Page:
The Search Will End
You can’t play games with God. You can’t box with God. Your arms are too short. You have got to realize something else, too, and I don’t like to talk about this one. I don’t dig talking about this next one but I have got to tell it to you. We have got to realize also the search will end one day. The search is going to end. This is an extremely unpopular verse.
Jesus said in Luke 13:25, “Once the owner of the house gets up and closes the door, you will stand outside knocking and pleading, ‘Sir, open the door for us.’ “But he will answer, ‘I don’t know you or where you come from.’”
“Well, Ed, wait a minute. I can become a Christian anytime I want to, right? I might wait until I do this, or I might wait until my deathbed.” You can’t become a Christian anytime you want to. Where do you get that in the Bible? It’s not there. Only God knows. You have a certain number of times, a certain number of opportunities. This might be your last chance ever to become a Christian today. I don’t want to sound morbid, but it could be. You might have fifty more times to become a Christian. I don’t know. God is a patient God. He wants everyone to come to repentance, but he is not going to sit there and lean on that staff forever. One day, the Bible says, he will shut the door, end of the hunt, end of the party. We will plead, “God, let me in.” It will be over.
Bartimaeus was a blind beggar. He lived in Jericho. One day, Jesus was walking through Jericho. He heard the clambering and the crowds, and he began to yell and scream to Jesus. I’m sure people said, “Bartimaeus, shut up. He has more important things to do than talk to you.” Yet, Christ stopped, looked at Bartimaeus, healed him and saved him on the spot. For a second, put yourself in Bartimaeus’ sandals, in his situation, in Jericho on the dusty streets begging. What if Bartimaeus would have said, “You know what? I’m just going to wait until the next time Jesus comes through Jericho. I’m just going to wait. The crowds are there. It’s packed out.”
Read the gospels. That was the last time Jesus ever walked through Jericho. Maybe this is your chance. I don’t know.
Join the Search Party
We need to realize something else about this. I’m talking to those of us who are believers. We need to join the search party. If you are a believer, if you are a Christian, you don’t have any options here. We need to join the search party. Christ commanded us with these words in Matthew 28:19, “Go (in the literal language. If you read the Greek it means “as you are going”) and make disciples of all nations.” Jesus gave the responsibility to you and to me. Yes, it’s by his grace and his power. “Yet, we”—and I love this now—“can be tools in the hands of the Good Shepherd.” If you are a believer, you can be a tool in Christ’s hands. I love that.
One day, I am going to be held accountable for all the people that Christ has put in my path, all of the people. Because, you, sir, right there, you know people that I will never know. You, right there, know people that I will never know. I know people that you will never know. Christ has put them in our path for a specific reason. That reason is for us to be tools in his hands to convey the message of Christ with them. During judgment, Jesus will look at me and say, “Ed, okay, I put this person in front of you and you did a good job there. You were an instrument in my hands. But here, Ed, you weren’t prayed up. You were just thinking about yourself and you missed it.”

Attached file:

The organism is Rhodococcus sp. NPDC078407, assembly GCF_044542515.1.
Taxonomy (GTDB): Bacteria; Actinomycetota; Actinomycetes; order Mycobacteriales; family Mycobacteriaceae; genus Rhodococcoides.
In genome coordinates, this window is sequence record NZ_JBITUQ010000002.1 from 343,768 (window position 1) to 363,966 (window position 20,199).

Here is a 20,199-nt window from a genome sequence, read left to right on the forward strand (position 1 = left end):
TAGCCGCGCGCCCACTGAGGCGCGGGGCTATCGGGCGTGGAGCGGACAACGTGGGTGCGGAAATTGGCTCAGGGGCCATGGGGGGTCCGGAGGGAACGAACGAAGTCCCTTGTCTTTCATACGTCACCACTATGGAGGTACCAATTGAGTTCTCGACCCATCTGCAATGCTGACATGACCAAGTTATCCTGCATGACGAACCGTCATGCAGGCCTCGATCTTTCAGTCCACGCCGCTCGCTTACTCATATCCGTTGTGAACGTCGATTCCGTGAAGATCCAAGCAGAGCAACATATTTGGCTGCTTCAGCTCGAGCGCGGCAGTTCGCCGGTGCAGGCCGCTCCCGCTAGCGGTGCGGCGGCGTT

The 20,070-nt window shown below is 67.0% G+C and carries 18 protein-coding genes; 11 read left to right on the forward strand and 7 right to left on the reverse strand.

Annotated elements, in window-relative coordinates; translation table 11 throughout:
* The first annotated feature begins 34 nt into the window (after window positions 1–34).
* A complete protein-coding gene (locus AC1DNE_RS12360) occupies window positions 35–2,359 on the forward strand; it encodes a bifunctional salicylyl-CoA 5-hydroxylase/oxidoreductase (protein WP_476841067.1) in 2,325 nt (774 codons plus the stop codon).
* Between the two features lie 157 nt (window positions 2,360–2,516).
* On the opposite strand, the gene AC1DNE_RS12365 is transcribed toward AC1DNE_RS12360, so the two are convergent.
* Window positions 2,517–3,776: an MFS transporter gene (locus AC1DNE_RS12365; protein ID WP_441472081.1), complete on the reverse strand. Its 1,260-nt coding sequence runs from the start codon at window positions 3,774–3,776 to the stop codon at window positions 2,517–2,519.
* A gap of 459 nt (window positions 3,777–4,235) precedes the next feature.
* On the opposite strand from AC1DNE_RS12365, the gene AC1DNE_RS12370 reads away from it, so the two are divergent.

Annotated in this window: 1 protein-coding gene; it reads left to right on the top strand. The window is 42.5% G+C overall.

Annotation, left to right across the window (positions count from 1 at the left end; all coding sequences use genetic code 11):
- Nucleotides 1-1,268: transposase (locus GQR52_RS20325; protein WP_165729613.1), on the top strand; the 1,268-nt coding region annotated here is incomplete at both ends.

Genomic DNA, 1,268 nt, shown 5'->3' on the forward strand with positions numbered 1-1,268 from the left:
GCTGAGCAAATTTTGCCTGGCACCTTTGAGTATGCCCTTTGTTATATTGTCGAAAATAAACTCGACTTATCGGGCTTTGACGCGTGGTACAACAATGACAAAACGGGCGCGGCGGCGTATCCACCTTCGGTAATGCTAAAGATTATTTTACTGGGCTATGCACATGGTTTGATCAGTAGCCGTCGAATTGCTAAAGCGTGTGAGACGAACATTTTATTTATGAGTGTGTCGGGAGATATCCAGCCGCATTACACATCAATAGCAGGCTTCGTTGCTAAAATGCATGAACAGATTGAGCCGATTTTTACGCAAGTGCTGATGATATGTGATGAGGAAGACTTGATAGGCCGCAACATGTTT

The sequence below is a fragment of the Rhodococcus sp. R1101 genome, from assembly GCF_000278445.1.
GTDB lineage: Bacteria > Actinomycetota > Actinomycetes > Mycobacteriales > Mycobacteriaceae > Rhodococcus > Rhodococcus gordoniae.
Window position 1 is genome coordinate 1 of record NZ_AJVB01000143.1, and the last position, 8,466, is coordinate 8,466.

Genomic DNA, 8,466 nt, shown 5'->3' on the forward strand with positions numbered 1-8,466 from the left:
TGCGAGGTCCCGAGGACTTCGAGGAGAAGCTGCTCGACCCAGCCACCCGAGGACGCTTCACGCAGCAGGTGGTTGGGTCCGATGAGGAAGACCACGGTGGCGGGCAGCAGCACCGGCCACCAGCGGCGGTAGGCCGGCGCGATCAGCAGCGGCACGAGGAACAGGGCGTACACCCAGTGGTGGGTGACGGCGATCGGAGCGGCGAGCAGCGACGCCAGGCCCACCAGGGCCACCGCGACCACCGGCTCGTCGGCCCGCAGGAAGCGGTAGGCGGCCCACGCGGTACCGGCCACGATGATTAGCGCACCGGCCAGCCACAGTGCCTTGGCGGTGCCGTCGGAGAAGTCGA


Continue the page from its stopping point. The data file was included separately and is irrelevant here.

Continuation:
A lot of people don’t realize this, but a lot of Christians are going to hang their heads in shame and shed some serious tears, because they missed out on a lot of greatness they could have done for God. Are you ready to be a tool in God’s hands? Are you ready to be an instrument?
Let’s have some fun. If you are seated on the end, look under your seat. You will see a bag full of candy canes. Check this candy cane out because it is shaped like a shepherd’s staff, a long stick with a crook in it. You can be used, you can be that candy cane in the hands of the Good Shepherd if you are a believer. And so can I. We can be an instrument with the grace and the mercy of God. We can say like God is saying, “I still haven’t found what I am looking for until I found this person, that person, and that person.”
Think about this. Ask the Holy Spirit of God right now, just in your mind, just say, “Holy Spirit of God, you reveal to me one person, one person in my path that I need to share with, one person that I need to use this shepherd’s staff as an instrument in the hands of the Good Shepherd to bring them to Jesus.
Who? Maybe it’s a family member. Maybe the Holy Spirit is saying it is a spouse, a friend, maybe someone you go to school with, maybe someone you knew a long time ago. I don’t know. Who is God putting on your heart right now? Invite the person. Together, we can win this Dallas/Ft. Worth area to Christ. You heard the song? You heard the song of the Good Shepherd, of the woman who has lost a coin. You heard the song that you should sing as a Christ-follower, “I still haven’t found what I am looking for,” until I found you.